★★★ / ★★★★
Like strong creature features of the 1980s, “Crawl,” based on the screenplay by Michael and Shawn Rasmussen, strips away the fat and dares to focus on the survival aspect of the story. But in order to increase the ante, there is no creature that had undergone genetic mutation or a bizarre alien being that crash landed on our planet. Instead, it takes a realistic approach: a father and his daughter find themselves trapped in their Florida home during a Category 5 hurricane—alligators just so happen to be on the hunt for food. In a way, the alligators are simply trying to survive, too. The movie is fun, full of energy, and as it moves forward, I caught myself pulling my limbs toward my torso. Cue the alligator’s jaws snapping shut around a character’s arm.
It is exciting visually. While the storm does not look particularly impressive or expensive, the increasingly terrifying flood does. There are numerous before-and-after shots. For instance, in the beginning of the film, we get a chance to observe the water levels around town as our heroine makes her way through evacuated roads to check up on her father. Then we spend the majority of the picture under a house as our characters evade the hungry reptiles.
Later, when we lay eyes on the outside again, it is shocking how trees are now bent a certain way, cars are floating about, the wind at least twice as strong, and the water can be seen as far as the eye can see. Because there is attention to detail, we believe that there really is a hurricane ripping through the state. Just as quickly, our minds drift toward Haley (Kaya Scodelario) and Dave (Barry Pepper) who are increasingly tired, injured, and bloody. Alligators prove to be most patient hunters.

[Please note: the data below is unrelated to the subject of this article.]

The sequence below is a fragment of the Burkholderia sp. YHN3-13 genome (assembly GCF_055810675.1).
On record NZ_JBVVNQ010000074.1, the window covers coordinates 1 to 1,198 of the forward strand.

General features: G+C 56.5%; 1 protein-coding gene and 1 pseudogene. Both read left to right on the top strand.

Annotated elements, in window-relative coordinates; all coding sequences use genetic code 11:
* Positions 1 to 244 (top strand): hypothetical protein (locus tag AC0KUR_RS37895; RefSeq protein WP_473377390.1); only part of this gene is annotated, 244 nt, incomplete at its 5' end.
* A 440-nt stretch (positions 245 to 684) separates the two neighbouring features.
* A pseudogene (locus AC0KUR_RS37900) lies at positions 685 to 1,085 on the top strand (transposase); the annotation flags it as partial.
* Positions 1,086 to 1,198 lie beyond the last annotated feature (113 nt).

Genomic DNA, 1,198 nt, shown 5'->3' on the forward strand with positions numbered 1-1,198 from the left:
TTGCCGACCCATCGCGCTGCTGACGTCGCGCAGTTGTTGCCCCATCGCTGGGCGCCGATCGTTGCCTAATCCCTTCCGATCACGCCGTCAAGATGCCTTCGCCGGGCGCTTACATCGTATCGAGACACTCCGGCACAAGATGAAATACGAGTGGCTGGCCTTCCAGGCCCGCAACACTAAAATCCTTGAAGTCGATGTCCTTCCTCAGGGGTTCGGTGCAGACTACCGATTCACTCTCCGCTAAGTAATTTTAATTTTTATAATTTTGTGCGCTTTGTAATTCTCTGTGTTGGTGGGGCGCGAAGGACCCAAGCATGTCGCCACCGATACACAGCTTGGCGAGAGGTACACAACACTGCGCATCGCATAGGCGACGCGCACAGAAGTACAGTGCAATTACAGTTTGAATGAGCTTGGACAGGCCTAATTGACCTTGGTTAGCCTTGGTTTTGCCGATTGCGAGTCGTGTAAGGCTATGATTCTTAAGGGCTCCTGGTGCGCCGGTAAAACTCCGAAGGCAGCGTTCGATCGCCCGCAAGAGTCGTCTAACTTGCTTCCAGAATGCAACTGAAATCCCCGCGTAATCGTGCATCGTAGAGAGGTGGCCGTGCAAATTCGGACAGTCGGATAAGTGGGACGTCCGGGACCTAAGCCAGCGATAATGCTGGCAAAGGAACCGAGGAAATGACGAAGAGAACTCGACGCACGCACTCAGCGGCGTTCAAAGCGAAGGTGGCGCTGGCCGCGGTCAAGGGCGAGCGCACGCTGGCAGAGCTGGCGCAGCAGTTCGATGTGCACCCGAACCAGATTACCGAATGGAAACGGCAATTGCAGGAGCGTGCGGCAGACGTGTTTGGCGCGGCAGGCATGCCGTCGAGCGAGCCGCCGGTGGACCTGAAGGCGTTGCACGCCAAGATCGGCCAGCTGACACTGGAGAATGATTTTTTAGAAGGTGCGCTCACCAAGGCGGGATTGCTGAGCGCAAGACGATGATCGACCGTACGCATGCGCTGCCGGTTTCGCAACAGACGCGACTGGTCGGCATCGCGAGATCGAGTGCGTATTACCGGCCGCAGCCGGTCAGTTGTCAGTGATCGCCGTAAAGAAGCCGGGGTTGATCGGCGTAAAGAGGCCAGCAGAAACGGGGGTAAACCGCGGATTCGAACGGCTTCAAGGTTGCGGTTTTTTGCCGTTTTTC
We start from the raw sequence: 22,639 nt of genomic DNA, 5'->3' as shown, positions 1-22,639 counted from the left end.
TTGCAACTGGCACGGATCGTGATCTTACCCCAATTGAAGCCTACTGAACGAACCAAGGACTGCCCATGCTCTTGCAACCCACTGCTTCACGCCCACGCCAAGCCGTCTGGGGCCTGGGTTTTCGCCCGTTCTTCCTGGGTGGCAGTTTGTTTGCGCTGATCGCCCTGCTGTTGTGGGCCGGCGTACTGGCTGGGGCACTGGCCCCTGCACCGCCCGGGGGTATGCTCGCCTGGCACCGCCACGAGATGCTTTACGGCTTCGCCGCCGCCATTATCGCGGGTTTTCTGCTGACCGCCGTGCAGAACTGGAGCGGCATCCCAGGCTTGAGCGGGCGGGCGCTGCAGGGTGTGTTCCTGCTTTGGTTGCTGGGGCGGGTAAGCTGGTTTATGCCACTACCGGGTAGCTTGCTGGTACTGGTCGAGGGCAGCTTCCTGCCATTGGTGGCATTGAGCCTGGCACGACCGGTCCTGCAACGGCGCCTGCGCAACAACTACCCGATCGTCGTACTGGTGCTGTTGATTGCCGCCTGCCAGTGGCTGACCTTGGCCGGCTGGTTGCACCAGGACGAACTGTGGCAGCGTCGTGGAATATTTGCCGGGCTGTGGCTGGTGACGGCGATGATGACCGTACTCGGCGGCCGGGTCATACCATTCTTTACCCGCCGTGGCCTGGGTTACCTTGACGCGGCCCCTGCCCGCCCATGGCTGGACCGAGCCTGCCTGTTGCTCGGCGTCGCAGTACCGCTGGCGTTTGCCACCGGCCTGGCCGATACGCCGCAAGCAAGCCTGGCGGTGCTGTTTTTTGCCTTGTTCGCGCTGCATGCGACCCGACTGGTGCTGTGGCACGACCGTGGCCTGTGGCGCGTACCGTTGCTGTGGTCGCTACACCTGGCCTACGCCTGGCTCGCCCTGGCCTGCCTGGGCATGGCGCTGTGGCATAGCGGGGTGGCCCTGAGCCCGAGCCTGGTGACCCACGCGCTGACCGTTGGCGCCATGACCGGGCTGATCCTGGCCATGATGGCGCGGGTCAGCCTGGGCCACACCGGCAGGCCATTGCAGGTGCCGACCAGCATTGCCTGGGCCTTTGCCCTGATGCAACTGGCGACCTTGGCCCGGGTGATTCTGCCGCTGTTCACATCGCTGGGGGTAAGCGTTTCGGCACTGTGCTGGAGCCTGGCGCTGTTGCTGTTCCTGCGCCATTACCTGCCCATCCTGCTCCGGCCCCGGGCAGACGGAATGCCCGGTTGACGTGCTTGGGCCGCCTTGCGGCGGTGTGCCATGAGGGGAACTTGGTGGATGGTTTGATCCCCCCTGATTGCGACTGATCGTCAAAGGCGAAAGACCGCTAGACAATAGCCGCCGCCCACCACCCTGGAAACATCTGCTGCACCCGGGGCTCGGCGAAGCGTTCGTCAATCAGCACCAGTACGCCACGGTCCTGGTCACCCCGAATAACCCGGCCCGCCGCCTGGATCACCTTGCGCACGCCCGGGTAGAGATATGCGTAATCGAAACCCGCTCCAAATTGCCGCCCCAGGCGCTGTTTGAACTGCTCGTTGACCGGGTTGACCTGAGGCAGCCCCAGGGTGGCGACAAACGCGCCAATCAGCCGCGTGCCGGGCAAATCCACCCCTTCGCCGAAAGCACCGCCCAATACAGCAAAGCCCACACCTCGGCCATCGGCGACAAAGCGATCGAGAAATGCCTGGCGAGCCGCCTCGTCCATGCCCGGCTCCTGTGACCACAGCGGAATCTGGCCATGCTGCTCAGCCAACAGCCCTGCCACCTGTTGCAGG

There is human drama in the middle of this survival feature, but it is the correct decision to minimize it. Flashbacks are utilized to show how close Haley was to her father when she was a child. He was her coach and mentor. Haley is angry at her father but we do not know why initially. We do know, however, that Haley is unhappy right from the opening sequence during swim practice. She is the kind of person who has been trained to hide or mask her emotions. Did Dave push her too hard? Was there a traumatizing event? Is it something else entirely? The story can be seen then from the perspective of a familial anger that must exorcised through great violence in order for the relationship to move forward. Credit to the Rasmussen brothers for their efficiency.
The true stars of the picture are the alligators. Director Alexandre Aja has a knack for showing how beautiful these creatures are… then perverting that beauty into terrifying encounters. Underwater shots clearly serving to admire their sheer size and majesty are examples of the former. Latter examples are the gator attacks on land: how fast, smart, and powerful they are even when they are not in water. Most enjoyable is the fact that the filmmakers are willing to show how an alligator attempts to overwhelm its prey: how it uses its tail, its jaws, its own body weight, even its own surroundings. Each confrontation is different and that makes it exciting.
“Crawl” will tickle those who like their creature features short and sweet… but also dirty and bloody. Whether a chase sequence unfolds indoors or outdoors, it has a wonderful habit of placing the viewers close to the center of action for maximum impact. Every splashing of the water counts. Even tiny bubbles can be detected by these ferocious gators. It inspires us to clean closer yet remain guarded just in case there is a jump scare. In the middle of it, I wished more modern survival horror-thrillers were as lean and efficient as this experience.